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3 things to know about blind spot collisions

Everyone knows how deadly head-on and angle collisions can be. Still, sideswipe accidents, where a vehicle hits the side of another, caused 1,300 fatalities in the U.S. in 2019 alone. This type of collision also represented nearly 8% of all vehicle crashes that year.

While sideswipe accidents occur for many different reasons, failing to check blind spots is a common one. A blind spot, of course, is simply the space a driver cannot see from his or her mirrors. Here are three things you should know about blind spot collisions.

1. They are preventable

All motorists have a duty to drive responsibly. While this duty involves following traffic rules and maintaining vehicles, drivers must also look over their shoulders to be certain another car is not inside a blind spot. Sadly, even though some drivers refuse to look over their shoulders, blind spot collisions are preventable.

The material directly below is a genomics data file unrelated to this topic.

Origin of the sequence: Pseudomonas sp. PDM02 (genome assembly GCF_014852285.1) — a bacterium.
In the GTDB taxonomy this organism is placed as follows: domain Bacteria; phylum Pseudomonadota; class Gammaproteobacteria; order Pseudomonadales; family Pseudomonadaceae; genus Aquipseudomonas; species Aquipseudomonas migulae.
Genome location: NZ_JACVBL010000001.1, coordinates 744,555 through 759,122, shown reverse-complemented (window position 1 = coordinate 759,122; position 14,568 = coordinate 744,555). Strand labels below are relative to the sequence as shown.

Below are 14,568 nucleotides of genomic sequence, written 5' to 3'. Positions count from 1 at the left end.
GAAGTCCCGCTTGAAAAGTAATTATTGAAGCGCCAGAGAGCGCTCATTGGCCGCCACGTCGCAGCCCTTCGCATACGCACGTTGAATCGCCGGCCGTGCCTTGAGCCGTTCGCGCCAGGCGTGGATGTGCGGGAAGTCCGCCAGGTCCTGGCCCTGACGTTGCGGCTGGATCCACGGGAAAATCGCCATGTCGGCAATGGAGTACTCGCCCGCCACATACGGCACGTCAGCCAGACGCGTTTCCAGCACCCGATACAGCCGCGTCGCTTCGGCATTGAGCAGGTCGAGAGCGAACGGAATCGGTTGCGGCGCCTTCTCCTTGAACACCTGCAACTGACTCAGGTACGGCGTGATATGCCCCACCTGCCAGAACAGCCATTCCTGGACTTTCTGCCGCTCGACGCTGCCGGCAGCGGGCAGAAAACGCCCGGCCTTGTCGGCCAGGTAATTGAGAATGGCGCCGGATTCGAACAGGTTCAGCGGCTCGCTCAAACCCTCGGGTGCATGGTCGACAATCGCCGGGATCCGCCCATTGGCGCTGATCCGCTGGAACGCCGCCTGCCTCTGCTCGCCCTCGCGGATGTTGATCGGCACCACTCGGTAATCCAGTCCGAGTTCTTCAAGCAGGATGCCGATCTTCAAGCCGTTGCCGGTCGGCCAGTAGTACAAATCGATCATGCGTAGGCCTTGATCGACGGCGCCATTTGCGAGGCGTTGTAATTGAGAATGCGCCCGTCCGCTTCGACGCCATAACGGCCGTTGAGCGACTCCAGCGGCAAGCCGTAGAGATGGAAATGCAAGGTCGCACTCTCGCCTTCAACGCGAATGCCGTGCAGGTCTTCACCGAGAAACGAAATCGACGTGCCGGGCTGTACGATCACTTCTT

2. Crash avoidance systems are not infallible

Many modern cars, trucks and SUVs have collision avoidance systems that alert drivers to potential accident risks. While these systems certainly are nice to have, the technology is not perfect. Consequently, even if a vehicle has an avoidance system, its driver should check blind spots the old-fashioned way.

3. You may suffer a life-altering injury

If you are moving at highway speeds when a car sideswipes your vehicle, you may suffer a catastrophic injury in the collision. Symptoms of accident-related injuries do not always appear immediately, however. Therefore, you probably want to visit the emergency room for a full medical evaluation after a blind spot collision.

While you can take steps to avoid hitting other vehicles in your blind spots, you have no control over other drivers. Ultimately, if someone’s irresponsible driving causes you to sustain a life-altering injury, you may be eligible for financial compensation.